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Five non-scoring plays that shaped the Cowboys game against the Washington Redskins, a 31-21 victory

Another big day for the Cowboys offense.

NFL: Dallas Cowboys at Washington Redskins Geoff Burke-USA TODAY Sports

Another week is in the books of the Cowboys’ new look offense and the so-called Kellevation is still on, courtesy of Kellen Moore and Dak Prescott. While the defense struggled at times, Dallas overcame a slow start to get the convincing win 31-21. There were five key plays throughout the game that shaped its outcome.

Randall Cobb tips a pass into Montae Nicholson’s hands for an interception

On their second drive the Cowboys offense was trying to drive down the field and put up the first points of the game. After starting at their own 10-yard line, they moved to around the middle of the field when they faced a third and one.

Dak Prescott took the shotgun snap and was immediately pressured after Connor Williams got beat off the line of scrimmage. Avoiding the rusher, Dak stepped up and fired a pass to a wide open Randall Cobb. The pass was behind Cobb and bounced off his hands, falling into safety Montae Nicholson’s hands, who returned it for 23 yards to the Dallas 38. Not only did it kill the offense’s momentum, it set Washington up for their first touchdown.

Redskins get called for defensive holding, setting up Jason Witten’s touchdown

As the first half was coming to a close, the Cowboys moved the ball down inside the 10-yard line in an attempt to get a go-ahead score before halftime. Getting to Washington’s five-yard line and facing third and goal, Dak rolled out to his right and tried to hit Witten in the endzone, but the tight coverage led to an incompletion.

As it turns out, rookie cornerback Jimmy Moreland was flagged for defensive holding on the opposite side of the field, which gave Dallas an automatic first down with just under ten seconds. The next play saw Witten score, but Dallas would have had to settle for a field goal if not for the penalty.

Trey Quinn converts a fourth down conversion for Washington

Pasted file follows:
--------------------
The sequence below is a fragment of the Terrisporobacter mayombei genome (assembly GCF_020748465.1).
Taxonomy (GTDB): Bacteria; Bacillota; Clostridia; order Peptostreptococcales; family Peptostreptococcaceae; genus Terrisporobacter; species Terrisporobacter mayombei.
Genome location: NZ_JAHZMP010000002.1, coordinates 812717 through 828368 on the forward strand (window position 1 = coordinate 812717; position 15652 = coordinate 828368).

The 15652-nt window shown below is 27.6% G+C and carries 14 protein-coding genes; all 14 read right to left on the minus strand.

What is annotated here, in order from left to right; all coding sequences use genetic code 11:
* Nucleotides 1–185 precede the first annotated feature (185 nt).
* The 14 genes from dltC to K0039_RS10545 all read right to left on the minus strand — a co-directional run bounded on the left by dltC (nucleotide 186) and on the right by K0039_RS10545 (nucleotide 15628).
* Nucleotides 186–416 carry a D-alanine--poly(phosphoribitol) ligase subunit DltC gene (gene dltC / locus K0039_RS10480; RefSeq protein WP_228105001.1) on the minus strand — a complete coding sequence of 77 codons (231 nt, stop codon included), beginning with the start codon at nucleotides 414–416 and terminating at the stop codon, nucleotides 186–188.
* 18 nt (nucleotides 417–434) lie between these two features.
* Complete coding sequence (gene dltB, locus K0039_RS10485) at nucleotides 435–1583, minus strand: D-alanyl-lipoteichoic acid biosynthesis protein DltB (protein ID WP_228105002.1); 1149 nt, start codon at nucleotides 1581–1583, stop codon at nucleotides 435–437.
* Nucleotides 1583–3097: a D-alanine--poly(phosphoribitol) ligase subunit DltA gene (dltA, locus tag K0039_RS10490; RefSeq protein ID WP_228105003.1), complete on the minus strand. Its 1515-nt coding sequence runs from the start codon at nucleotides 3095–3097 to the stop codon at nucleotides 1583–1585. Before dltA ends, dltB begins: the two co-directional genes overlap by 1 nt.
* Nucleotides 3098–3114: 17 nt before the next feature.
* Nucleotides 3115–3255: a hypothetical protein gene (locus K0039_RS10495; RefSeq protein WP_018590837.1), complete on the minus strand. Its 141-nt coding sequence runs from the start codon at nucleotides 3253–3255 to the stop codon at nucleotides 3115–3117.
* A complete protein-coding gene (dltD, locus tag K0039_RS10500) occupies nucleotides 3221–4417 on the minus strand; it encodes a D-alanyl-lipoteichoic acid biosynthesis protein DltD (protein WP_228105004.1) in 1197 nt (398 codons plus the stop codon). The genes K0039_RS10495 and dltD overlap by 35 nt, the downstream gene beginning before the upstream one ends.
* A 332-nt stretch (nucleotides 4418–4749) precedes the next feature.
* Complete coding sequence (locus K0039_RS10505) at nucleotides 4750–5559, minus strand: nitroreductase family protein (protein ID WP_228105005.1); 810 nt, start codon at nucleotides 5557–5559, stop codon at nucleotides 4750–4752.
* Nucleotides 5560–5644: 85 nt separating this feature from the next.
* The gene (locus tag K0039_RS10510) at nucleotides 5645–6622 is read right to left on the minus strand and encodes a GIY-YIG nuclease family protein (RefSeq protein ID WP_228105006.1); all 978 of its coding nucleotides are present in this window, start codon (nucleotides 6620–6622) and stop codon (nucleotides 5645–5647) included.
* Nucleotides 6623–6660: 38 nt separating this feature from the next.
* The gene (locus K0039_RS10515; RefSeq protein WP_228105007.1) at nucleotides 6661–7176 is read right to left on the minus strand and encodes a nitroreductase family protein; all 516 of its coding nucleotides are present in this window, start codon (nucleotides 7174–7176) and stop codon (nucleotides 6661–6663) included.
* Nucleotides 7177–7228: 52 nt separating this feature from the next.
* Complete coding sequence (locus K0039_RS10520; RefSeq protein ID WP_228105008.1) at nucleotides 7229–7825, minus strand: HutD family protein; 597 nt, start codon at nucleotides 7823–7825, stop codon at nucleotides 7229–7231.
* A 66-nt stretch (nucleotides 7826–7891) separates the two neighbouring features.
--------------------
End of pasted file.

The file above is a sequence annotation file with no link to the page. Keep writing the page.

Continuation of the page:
After the Cowboys scored a touchdown on their opening drive of the second half to go up 21-7, Washington was trying to respond back with a score of their own. Their drive fizzled out on the Dallas 31 as a fourth and seven came up, but head coach Jay Gruden decided to go for it.

Slot receiver Trey Quinn managed to shake off Anthony Brown and break across the middle of the field for a 12-yard reception. It was a chance for the Cowboys defense to kill their opponent’s momentum, but instead it kept Washington in it. The ‘Skins scored a touchdown four plays later.

Amari Cooper penalty takes away Tony Pollard’s touchdown

The Cowboys offense had once again orchestrated a long, methodical drive to the Washington five-yard line when rookie Tony Pollard took a handoff and burst into the endzone untouched. His score would’ve made it a 28-14 game and would have been the running back’s first career touchdown.

Instead, Amari Cooper got called for holding, which not only negated the touchdown run but pushed Dallas back ten yards. A couple more penalties occurred that forced the Cowboys to settle for a field goal, but it was Cooper’s mistake that actually took points off the board.

Dak finds Devin Smith for another big gain late in the game

Still holding onto a 24-14 lead in the fourth quarter, the Cowboys set out to run the clock down. They did just that, but more than that the Cowboys moved the ball on what eventually become a touchdown drive.

One key play was on second and six at Washington’s 21-yard line. Dak hit Devin Smith, who surprisingly led the team in receiving yards for the game, on a quick pass that went for 16 yards. The play pushed the ball inside the five yard line and helped extend a drive that, in total, took six whole minutes off the clock and made it a two-touchdown drive with little time left for the Redskins to try and make a comeback.

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